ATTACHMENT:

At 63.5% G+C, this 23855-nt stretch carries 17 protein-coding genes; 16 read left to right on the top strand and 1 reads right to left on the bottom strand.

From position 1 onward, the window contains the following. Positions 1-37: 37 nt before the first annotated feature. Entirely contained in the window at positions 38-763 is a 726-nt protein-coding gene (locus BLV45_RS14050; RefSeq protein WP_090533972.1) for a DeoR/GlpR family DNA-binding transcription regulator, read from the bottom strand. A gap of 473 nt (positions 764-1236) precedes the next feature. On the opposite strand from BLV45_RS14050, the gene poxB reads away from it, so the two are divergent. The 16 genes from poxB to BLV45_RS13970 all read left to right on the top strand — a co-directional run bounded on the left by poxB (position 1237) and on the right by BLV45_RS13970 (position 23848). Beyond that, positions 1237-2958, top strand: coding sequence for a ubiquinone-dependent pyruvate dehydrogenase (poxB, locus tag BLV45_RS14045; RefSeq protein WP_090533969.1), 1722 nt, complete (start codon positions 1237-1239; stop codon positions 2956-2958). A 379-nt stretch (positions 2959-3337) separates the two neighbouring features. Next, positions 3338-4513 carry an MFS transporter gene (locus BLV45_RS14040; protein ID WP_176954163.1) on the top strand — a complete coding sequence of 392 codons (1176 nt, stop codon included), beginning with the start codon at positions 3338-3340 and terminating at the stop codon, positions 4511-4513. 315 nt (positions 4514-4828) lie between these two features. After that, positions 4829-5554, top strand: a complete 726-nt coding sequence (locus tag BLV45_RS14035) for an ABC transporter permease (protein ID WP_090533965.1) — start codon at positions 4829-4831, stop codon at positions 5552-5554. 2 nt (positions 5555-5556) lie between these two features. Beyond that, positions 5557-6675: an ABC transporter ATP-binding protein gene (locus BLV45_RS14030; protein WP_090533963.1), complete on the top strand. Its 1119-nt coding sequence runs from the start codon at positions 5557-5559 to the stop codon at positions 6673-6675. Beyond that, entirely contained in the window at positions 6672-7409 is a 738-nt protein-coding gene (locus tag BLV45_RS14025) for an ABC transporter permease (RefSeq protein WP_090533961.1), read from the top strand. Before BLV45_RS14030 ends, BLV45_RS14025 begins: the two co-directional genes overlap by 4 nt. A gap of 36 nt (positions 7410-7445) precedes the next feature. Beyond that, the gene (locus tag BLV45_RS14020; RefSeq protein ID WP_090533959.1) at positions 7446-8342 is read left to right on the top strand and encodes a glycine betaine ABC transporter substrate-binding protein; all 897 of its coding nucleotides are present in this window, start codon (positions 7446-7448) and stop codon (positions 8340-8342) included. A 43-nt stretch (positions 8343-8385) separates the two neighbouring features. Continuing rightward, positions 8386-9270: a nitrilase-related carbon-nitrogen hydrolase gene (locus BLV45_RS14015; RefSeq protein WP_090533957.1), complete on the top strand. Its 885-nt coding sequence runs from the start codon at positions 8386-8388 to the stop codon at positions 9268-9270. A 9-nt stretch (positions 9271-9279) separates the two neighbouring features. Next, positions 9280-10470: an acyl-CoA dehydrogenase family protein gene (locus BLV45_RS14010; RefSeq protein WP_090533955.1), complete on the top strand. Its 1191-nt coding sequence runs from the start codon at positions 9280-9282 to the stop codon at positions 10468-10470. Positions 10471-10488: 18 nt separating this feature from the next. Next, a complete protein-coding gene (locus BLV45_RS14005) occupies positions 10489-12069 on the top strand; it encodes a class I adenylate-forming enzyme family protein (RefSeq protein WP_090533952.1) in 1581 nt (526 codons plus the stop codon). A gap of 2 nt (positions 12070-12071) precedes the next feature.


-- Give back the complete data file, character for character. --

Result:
At 63.5% G+C, this 23855-nt stretch carries 17 protein-coding genes; 16 read left to right on the top strand and 1 reads right to left on the bottom strand.

From position 1 onward, the window contains the following. Positions 1-37: 37 nt before the first annotated feature. Entirely contained in the window at positions 38-763 is a 726-nt protein-coding gene (locus BLV45_RS14050; RefSeq protein WP_090533972.1) for a DeoR/GlpR family DNA-binding transcription regulator, read from the bottom strand. A gap of 473 nt (positions 764-1236) precedes the next feature. On the opposite strand from BLV45_RS14050, the gene poxB reads away from it, so the two are divergent. The 16 genes from poxB to BLV45_RS13970 all read left to right on the top strand — a co-directional run bounded on the left by poxB (position 1237) and on the right by BLV45_RS13970 (position 23848). Beyond that, positions 1237-2958, top strand: coding sequence for a ubiquinone-dependent pyruvate dehydrogenase (poxB, locus tag BLV45_RS14045; RefSeq protein WP_090533969.1), 1722 nt, complete (start codon positions 1237-1239; stop codon positions 2956-2958). A 379-nt stretch (positions 2959-3337) separates the two neighbouring features. Next, positions 3338-4513 carry an MFS transporter gene (locus BLV45_RS14040; protein ID WP_176954163.1) on the top strand — a complete coding sequence of 392 codons (1176 nt, stop codon included), beginning with the start codon at positions 3338-3340 and terminating at the stop codon, positions 4511-4513. 315 nt (positions 4514-4828) lie between these two features. After that, positions 4829-5554, top strand: a complete 726-nt coding sequence (locus tag BLV45_RS14035) for an ABC transporter permease (protein ID WP_090533965.1) — start codon at positions 4829-4831, stop codon at positions 5552-5554. 2 nt (positions 5555-5556) lie between these two features. Beyond that, positions 5557-6675: an ABC transporter ATP-binding protein gene (locus BLV45_RS14030; protein WP_090533963.1), complete on the top strand. Its 1119-nt coding sequence runs from the start codon at positions 5557-5559 to the stop codon at positions 6673-6675. Beyond that, entirely contained in the window at positions 6672-7409 is a 738-nt protein-coding gene (locus tag BLV45_RS14025) for an ABC transporter permease (RefSeq protein WP_090533961.1), read from the top strand. Before BLV45_RS14030 ends, BLV45_RS14025 begins: the two co-directional genes overlap by 4 nt. A gap of 36 nt (positions 7410-7445) precedes the next feature. Beyond that, the gene (locus tag BLV45_RS14020; RefSeq protein ID WP_090533959.1) at positions 7446-8342 is read left to right on the top strand and encodes a glycine betaine ABC transporter substrate-binding protein; all 897 of its coding nucleotides are present in this window, start codon (positions 7446-7448) and stop codon (positions 8340-8342) included. A 43-nt stretch (positions 8343-8385) separates the two neighbouring features. Continuing rightward, positions 8386-9270: a nitrilase-related carbon-nitrogen hydrolase gene (locus BLV45_RS14015; RefSeq protein WP_090533957.1), complete on the top strand. Its 885-nt coding sequence runs from the start codon at positions 8386-8388 to the stop codon at positions 9268-9270. A 9-nt stretch (positions 9271-9279) separates the two neighbouring features. Next, positions 9280-10470: an acyl-CoA dehydrogenase family protein gene (locus BLV45_RS14010; RefSeq protein WP_090533955.1), complete on the top strand. Its 1191-nt coding sequence runs from the start codon at positions 9280-9282 to the stop codon at positions 10468-10470. Positions 10471-10488: 18 nt separating this feature from the next. Next, a complete protein-coding gene (locus BLV45_RS14005) occupies positions 10489-12069 on the top strand; it encodes a class I adenylate-forming enzyme family protein (RefSeq protein WP_090533952.1) in 1581 nt (526 codons plus the stop codon). A gap of 2 nt (positions 12070-12071) precedes the next feature.